The argument that well-trained professional teachers are incapable of conducting realistic assessments of their own pupils is untrue and indeed offensive. School-based teacher-led assessment is a feature of most school systems and is indeed in use here in the Junior Cert and the post-Leaving Cert sector, and is the basis for much assessment in higher education. This, of course, is normally based on evidence in the form of specific assignments set and marked by teachers and then internally cross-moderated and externally monitored. Guessing that this crisis was not going to go away in the short term, and that anyway it was the correct thing to do, I used these pages many months ago to urge the Government to prepare a workable system of school-based assessment which would take into account teacher evaluation of students but moderated by supporting evidence. This was never done, as to even admit of and prepare such a system, might be seen to undermine the Leaving Cert, the Holy Writ of official Ireland.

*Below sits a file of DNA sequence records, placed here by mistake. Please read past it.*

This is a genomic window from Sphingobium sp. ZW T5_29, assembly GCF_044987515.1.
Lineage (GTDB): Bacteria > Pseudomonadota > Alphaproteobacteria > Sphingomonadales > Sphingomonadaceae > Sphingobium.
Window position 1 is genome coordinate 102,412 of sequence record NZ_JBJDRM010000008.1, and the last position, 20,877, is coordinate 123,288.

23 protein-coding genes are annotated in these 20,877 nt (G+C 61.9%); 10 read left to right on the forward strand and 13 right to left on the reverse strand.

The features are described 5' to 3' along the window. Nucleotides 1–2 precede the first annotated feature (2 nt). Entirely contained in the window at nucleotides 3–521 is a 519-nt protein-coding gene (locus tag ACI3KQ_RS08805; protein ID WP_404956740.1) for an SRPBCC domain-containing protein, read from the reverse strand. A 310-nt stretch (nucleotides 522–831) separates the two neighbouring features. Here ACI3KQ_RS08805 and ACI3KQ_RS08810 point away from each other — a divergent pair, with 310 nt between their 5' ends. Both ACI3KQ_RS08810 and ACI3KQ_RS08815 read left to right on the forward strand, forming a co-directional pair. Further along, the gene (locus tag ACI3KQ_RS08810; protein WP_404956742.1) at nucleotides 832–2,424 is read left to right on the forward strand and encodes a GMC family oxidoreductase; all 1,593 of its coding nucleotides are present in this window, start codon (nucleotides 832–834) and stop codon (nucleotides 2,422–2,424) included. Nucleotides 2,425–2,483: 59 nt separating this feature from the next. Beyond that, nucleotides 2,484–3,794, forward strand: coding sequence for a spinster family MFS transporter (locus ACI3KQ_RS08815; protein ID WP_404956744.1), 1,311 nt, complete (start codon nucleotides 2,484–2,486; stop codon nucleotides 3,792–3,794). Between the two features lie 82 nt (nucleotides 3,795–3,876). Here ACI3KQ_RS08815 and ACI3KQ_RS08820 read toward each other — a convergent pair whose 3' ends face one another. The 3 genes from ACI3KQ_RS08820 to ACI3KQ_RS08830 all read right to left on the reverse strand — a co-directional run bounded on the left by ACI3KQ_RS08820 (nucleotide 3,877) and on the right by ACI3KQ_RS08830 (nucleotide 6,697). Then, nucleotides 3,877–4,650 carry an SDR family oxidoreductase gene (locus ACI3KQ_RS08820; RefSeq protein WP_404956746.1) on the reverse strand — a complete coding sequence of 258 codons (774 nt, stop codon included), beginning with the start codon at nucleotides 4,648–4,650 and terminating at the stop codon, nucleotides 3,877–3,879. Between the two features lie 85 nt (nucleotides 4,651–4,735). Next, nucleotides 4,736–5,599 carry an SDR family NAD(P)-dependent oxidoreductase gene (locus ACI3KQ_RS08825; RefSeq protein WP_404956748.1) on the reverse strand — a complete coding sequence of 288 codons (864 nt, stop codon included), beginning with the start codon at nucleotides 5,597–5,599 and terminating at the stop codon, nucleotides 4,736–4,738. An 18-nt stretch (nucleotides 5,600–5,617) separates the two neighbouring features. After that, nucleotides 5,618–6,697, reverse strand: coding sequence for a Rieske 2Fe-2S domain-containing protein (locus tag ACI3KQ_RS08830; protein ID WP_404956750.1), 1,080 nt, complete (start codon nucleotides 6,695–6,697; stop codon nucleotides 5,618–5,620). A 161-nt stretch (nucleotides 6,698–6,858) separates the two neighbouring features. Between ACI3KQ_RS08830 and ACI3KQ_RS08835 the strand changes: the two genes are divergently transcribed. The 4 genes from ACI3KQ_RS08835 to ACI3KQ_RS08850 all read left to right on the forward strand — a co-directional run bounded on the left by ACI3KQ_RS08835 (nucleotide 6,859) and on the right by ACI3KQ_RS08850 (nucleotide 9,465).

The argument that well-trained professional teachers are incapable of conducting realistic assessments of their own pupils is untrue and indeed offensive

We are now told that since there is no supporting evidence, in the form of the Junior Cert results for this year’s Leaving Certs, we would be unable to conduct the standardisation of teacher assessments (something we would not need to do anyway if we trusted the professionalism of teachers). Therefore, we cannot possibly have hybrid grades this year. This is entirely due to official incompetence and lack of foresight to prepare for this always-likely eventuality. If it means that we will now have to rely entirely on teacher-calculated grades with no supporting evidence, the department and Minister have no one to blame but themselves.

The anti-hybrid Leaving Cert arguments are, largely, a sleight of hand and I do not believe they will fly. This year’s student cohort deserves the same set of options as those of last year and I suspect that the weight of student and political opinion will force another ignominious backdown.

Dr Gerry McNamara is professor of educational evaluation in the school of policy and practice at DCU Institute of Education